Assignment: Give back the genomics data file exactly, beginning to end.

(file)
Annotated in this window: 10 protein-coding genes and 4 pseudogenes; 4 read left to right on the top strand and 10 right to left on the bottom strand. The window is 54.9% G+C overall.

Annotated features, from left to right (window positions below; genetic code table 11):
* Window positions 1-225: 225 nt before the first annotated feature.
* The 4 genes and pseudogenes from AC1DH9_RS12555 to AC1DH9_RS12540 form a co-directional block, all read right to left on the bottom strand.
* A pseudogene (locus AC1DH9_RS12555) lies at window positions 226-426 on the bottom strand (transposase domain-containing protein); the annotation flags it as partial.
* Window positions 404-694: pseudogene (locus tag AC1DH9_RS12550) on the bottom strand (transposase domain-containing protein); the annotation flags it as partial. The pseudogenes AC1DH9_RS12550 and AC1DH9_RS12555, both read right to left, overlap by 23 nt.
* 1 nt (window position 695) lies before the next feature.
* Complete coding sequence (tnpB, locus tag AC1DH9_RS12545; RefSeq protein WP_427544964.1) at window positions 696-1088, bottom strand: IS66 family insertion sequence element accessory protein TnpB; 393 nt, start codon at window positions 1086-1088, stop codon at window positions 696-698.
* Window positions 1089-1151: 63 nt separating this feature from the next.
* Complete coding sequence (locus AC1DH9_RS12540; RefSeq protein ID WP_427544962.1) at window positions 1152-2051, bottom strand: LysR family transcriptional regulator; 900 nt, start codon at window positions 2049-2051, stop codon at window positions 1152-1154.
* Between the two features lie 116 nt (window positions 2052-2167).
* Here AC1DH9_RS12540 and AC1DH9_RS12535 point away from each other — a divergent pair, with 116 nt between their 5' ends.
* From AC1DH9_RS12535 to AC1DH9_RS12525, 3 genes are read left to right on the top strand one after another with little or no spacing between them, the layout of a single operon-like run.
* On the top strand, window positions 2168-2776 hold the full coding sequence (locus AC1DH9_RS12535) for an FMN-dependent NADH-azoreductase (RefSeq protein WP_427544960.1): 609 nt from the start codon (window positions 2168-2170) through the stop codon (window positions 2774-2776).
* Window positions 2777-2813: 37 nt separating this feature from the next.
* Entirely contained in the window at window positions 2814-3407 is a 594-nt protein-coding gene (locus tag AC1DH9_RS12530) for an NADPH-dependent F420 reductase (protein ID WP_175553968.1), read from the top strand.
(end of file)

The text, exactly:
Annotated in this window: 10 protein-coding genes and 4 pseudogenes; 4 read left to right on the top strand and 10 right to left on the bottom strand. The window is 54.9% G+C overall.

Annotated features, from left to right (window positions below; genetic code table 11):
* Window positions 1-225: 225 nt before the first annotated feature.
* The 4 genes and pseudogenes from AC1DH9_RS12555 to AC1DH9_RS12540 form a co-directional block, all read right to left on the bottom strand.
* A pseudogene (locus AC1DH9_RS12555) lies at window positions 226-426 on the bottom strand (transposase domain-containing protein); the annotation flags it as partial.
* Window positions 404-694: pseudogene (locus tag AC1DH9_RS12550) on the bottom strand (transposase domain-containing protein); the annotation flags it as partial. The pseudogenes AC1DH9_RS12550 and AC1DH9_RS12555, both read right to left, overlap by 23 nt.
* 1 nt (window position 695) lies before the next feature.
* Complete coding sequence (tnpB, locus tag AC1DH9_RS12545; RefSeq protein WP_427544964.1) at window positions 696-1088, bottom strand: IS66 family insertion sequence element accessory protein TnpB; 393 nt, start codon at window positions 1086-1088, stop codon at window positions 696-698.
* Window positions 1089-1151: 63 nt separating this feature from the next.
* Complete coding sequence (locus AC1DH9_RS12540; RefSeq protein ID WP_427544962.1) at window positions 1152-2051, bottom strand: LysR family transcriptional regulator; 900 nt, start codon at window positions 2049-2051, stop codon at window positions 1152-1154.
* Between the two features lie 116 nt (window positions 2052-2167).
* Here AC1DH9_RS12540 and AC1DH9_RS12535 point away from each other — a divergent pair, with 116 nt between their 5' ends.
* From AC1DH9_RS12535 to AC1DH9_RS12525, 3 genes are read left to right on the top strand one after another with little or no spacing between them, the layout of a single operon-like run.
* On the top strand, window positions 2168-2776 hold the full coding sequence (locus AC1DH9_RS12535) for an FMN-dependent NADH-azoreductase (RefSeq protein WP_427544960.1): 609 nt from the start codon (window positions 2168-2170) through the stop codon (window positions 2774-2776).
* Window positions 2777-2813: 37 nt separating this feature from the next.
* Entirely contained in the window at window positions 2814-3407 is a 594-nt protein-coding gene (locus tag AC1DH9_RS12530) for an NADPH-dependent F420 reductase (protein ID WP_175553968.1), read from the top strand.